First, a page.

THE GOLD BEAR AWARD will be presented to Gary Widman for his outstanding public service in historic preservation of the Presidio National Historic Landmark District.
Visiting the 2013 Award Winners
ENTRY DATELINE: March 27, 2014
The U.S.S. Red Oak Victory, Richmond
Launched on November 9, 1944 as the SS Red Oak Victory, and commissioned as the USS Red Oak Victory (AK235) in December, 1944, the Red Oak Victory is the only vessel built by the Kaiser Shipyards in Richmond, California that is being restored. The ship saw service in World War II, Korea and Vietnam and has the distinction of being the only ship operated by both military and civilian personnel during her career.
In 1996, by an Act of Congress, title to the SS Red Oak Victory was conveyed to the Richmond Museum Association. One of the primary goals of the museum is to preserve, restore and develop the Red Oak Victory into a viable asset that can be used, enjoyed and appreciated by the citizens of Richmond and the surrounding Bay Area communities.
No man had a greater influence on the City of Richmond than Henry J. Kaiser. It is important that his accomplishments and contributions to the war effort and community be made known as an example of what committed people can do.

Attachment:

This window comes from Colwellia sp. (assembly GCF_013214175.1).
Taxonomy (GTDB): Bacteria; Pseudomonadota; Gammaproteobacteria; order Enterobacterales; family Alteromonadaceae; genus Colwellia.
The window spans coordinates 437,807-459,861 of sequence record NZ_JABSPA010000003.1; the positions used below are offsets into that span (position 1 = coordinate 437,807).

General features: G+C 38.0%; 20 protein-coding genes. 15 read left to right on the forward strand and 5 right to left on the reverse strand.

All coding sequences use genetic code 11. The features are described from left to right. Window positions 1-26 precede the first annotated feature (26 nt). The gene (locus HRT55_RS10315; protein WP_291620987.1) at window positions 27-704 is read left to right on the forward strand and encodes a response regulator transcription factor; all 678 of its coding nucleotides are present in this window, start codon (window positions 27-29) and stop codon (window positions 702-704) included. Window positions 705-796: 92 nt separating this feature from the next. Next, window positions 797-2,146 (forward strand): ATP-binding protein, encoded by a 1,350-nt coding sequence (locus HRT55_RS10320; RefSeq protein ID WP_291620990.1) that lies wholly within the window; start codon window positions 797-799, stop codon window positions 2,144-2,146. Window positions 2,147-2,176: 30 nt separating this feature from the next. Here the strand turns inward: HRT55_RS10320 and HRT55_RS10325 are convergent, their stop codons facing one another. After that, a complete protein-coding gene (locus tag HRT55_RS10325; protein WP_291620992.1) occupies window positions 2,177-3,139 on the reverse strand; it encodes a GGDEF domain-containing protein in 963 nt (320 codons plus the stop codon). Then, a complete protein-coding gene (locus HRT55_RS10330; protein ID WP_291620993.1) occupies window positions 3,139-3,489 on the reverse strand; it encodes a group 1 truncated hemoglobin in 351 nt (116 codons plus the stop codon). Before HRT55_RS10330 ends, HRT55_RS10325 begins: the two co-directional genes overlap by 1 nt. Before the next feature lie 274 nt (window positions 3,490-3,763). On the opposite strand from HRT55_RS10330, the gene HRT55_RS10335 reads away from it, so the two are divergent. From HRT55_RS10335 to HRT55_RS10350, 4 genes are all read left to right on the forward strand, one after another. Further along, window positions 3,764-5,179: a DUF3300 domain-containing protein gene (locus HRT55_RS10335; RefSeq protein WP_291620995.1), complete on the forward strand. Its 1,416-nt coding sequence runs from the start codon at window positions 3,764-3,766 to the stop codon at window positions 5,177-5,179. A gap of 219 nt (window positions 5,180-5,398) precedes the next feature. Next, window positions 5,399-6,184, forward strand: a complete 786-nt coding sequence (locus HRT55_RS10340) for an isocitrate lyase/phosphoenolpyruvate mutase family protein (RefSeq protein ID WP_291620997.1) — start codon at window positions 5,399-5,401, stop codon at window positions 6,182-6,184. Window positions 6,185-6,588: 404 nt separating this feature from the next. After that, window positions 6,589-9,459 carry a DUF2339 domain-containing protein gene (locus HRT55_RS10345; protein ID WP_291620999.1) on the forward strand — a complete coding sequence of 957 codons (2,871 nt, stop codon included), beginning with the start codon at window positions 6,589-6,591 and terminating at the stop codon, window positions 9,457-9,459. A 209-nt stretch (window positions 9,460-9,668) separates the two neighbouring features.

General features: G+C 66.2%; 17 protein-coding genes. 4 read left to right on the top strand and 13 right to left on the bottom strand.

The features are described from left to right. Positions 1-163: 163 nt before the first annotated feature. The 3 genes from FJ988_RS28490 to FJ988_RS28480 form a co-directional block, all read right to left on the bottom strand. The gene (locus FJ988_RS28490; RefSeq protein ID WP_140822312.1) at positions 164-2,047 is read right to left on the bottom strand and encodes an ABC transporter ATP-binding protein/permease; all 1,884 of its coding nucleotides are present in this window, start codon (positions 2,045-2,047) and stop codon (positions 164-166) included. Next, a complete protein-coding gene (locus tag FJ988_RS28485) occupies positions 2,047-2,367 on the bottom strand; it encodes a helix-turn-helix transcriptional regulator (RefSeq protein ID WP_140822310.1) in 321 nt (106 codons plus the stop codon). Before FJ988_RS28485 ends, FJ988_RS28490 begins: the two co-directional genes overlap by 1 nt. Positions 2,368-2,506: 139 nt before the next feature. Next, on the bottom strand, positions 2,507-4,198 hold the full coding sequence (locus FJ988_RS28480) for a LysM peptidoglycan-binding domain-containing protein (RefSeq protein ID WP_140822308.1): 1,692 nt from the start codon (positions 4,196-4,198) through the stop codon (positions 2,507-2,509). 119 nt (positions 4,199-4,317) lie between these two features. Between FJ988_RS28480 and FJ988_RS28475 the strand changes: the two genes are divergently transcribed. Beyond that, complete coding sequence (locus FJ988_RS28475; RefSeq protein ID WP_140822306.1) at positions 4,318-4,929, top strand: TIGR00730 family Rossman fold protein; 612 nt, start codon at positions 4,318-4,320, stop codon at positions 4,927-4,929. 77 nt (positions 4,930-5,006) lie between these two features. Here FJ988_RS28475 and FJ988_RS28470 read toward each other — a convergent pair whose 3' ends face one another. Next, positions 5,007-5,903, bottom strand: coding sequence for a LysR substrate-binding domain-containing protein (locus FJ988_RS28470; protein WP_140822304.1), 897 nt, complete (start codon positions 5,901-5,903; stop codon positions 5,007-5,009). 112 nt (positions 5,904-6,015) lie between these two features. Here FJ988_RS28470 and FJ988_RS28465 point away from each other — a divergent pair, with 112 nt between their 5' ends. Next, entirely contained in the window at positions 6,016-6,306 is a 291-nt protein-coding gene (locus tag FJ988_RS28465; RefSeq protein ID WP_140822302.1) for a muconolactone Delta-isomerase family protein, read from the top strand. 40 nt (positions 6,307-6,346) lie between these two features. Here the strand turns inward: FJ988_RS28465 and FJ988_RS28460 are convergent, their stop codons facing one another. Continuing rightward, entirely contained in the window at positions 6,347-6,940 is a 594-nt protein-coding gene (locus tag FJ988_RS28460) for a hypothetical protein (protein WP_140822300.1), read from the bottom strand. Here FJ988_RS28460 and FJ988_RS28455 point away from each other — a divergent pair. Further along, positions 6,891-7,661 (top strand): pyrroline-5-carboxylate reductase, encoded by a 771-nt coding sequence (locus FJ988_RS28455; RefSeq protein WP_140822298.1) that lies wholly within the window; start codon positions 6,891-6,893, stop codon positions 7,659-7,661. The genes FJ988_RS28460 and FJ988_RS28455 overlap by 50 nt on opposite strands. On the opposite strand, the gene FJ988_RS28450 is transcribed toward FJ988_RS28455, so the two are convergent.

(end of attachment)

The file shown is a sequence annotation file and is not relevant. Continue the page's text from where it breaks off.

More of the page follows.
The Richmond Museum of History has undertaken this unique restoration project because one object, a World War II Victory Ship, has brought together the devotion and commitment of volunteers, the wartime accomplishments of a community, and the vision and ingenuity of one man.
All photography courtesy of manningmagic.com
ENTRY DATELINE: March 5, 2014
The Ford Motors Assemby Plant, Richmond
The historic Ford Assembly Building in Richmond, designed in 1930 by renowned architect Albert Kahn, is now fully reborn as a mixed-use property called Ford Point, housing businesses, a restaurant, light industrial and an entertainment space called the Craneway Pavilion.